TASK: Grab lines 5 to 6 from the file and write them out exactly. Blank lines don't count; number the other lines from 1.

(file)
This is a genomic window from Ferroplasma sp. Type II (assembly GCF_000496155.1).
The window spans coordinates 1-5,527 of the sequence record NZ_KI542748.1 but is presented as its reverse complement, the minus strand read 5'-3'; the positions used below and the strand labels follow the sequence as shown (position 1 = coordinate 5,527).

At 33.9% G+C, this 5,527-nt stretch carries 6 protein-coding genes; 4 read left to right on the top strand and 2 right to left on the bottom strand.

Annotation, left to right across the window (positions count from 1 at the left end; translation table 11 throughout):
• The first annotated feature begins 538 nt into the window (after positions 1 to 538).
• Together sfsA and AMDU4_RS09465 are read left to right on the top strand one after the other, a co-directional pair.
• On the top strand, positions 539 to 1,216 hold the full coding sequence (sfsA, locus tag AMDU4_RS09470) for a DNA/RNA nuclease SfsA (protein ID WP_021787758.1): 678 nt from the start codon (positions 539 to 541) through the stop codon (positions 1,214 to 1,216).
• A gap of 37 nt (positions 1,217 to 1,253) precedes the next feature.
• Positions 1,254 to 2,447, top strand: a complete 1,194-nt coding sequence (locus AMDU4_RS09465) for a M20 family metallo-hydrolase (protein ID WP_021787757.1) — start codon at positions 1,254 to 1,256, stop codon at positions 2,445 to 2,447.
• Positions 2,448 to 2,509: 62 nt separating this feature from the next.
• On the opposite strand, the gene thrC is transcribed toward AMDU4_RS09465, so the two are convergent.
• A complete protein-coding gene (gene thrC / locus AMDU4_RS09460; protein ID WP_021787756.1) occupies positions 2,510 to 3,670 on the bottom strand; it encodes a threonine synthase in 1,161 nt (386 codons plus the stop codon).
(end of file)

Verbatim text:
• The first annotated feature begins 538 nt into the window (after positions 1 to 538).
• Together sfsA and AMDU4_RS09465 are read left to right on the top strand one after the other, a co-directional pair.